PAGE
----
Survey Report Topline Report
The survey finds nearly nine in 10 Texans (88%) say they think health insurance companies should be required to provide coverage for people with pre-existing medical conditions. The results include 93 percent of Democrats, 89 percent of independents, and 82 percent of Republicans who say coverage of pre-existing conditions should be mandatory.
An overwhelming majority of Texans also think state government has a role to play in making sure the health care system works well. Nine in 10 (91%) say the state should play a major or minor role in a functioning health care system. A smaller percentage of Texans (82%) said that the federal government has a similarly important role in the health care system.
When it comes to overall spending priorities for state government, more than half (54%) of Texans say the state should increase spending on health care – similar to the shares who say the same about public safety (54%) and infrastructure (53%). The survey finds Texans only say they favor increased spending on public education (69%) more than health care.
“Texans are looking directly to state leaders to help solve some serious health care problems,” said Elena Marks, president and CEO of the Episcopal Health Foundation. “Whether it’s protecting coverage for pre-existing conditions or getting access to affordable care, it’s clear Texans want state lawmakers to do more to make the health care system work better, especially for those who need it the most.”
Majorities of Texans say top health priorities for the state legislature should be lowering costs of prescription drugs (60%), lowering health care costs (59%), increasing access to health insurance (57%), increasing funding for mental health programs (53%), and reducing the number of women who die from causes related to pregnancy or childbirth (51%).
Other key survey results:
- Almost six in 10 Texans (59%) say state government is not doing enough to help low-income adults access the health care they need
- Nearly two thirds (64%) support Medicaid expansion in Texas
- More than one third of Texans (35%) did not know if Texas had expanded Medicaid under the Affordable Care Act and 18 percent mistakenly believe that the state did expand the program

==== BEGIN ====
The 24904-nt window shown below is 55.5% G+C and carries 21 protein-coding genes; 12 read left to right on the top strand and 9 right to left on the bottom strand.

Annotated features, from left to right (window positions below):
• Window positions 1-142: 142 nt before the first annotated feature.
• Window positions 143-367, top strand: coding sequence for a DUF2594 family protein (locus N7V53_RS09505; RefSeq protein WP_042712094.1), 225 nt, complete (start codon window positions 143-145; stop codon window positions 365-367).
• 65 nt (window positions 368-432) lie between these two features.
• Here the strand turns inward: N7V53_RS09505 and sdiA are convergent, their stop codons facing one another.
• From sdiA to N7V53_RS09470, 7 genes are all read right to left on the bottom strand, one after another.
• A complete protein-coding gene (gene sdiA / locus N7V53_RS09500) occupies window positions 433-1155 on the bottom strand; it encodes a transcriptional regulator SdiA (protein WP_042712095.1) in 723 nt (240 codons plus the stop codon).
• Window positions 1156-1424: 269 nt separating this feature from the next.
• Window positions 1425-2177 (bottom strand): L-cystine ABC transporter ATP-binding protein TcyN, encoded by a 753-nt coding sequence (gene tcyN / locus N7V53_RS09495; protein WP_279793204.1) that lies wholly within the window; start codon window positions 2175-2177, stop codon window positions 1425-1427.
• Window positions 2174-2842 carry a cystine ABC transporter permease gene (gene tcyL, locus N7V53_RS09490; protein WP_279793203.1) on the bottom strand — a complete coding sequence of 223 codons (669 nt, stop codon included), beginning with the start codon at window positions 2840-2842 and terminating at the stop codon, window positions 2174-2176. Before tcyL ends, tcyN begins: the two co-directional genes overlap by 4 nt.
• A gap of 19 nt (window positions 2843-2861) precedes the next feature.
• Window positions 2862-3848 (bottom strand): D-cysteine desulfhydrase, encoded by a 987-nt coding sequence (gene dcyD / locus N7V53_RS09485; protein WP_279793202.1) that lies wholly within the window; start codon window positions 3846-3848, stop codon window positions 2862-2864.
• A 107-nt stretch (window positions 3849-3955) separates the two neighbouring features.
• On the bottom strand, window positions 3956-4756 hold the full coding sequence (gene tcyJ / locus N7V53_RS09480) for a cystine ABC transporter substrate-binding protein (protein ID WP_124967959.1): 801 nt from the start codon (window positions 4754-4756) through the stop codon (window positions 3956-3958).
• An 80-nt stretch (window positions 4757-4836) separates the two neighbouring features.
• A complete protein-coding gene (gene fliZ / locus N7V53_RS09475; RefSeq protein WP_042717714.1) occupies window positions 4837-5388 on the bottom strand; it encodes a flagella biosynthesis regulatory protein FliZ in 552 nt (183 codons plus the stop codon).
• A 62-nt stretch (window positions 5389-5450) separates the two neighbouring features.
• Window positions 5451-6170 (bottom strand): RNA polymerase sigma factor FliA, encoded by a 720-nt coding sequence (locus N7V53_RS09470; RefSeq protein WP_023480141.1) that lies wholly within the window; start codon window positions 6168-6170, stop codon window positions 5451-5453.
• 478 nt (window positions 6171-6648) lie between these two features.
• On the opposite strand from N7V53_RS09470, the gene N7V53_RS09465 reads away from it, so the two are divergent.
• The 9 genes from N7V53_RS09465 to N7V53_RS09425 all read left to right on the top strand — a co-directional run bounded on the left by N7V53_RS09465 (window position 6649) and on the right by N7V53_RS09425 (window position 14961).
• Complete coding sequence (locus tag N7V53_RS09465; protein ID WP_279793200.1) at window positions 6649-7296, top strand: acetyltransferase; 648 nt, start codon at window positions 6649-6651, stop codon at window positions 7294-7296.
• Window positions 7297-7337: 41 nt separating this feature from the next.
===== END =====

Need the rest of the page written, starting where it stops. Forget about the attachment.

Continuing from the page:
- Fewer than three in 10 (28%) Texans knew that the uninsured rate is higher in Texas compared to every other state and 20 percent of Texans thought the state had a lower uninsured rate than other states
These findings are the first report in a series drawing on a 2019 EHF survey of Texans on their views of health policy and experiences with health care costs. In 2018, EHF partnered with Kaiser Family Foundation for a similar survey and series of reports. Future reports will look at health care costs, access and experiences of the uninsured in Texas.
SSRS, an independent research company from Glenn Mills, PA, conducted the second wave of the Texas Health Policy Survey on behalf of Episcopal Health Foundation (EHF) from January 3 through January 25, 2019. The goal of this survey was to detail the attitudes and experiences of Texas adults regarding their health care, with a comparison to a similar study completed in 2018. For the Texas Health Policy Survey, SSRS interviewed a representative sample of 1,210 Texas adults (age 18 or older), reached via landline (n=345) and cell phone (n=865) random digit dialing (RDD). Sample was provided by Marketing Systems Group (MSG). Interviews were conducted by professional telephone interviewers in English or Spanish based on the respondent’s language preference. Weighting is generally used in survey analysis to compensate for sample designs and patterns of non-response that might bias results. The survey data are weighted to balance the sample demographics to match estimates for the Texas adult population. The margin of sampling error for this study is +/- 3.6 percentage points for results based on the total sample.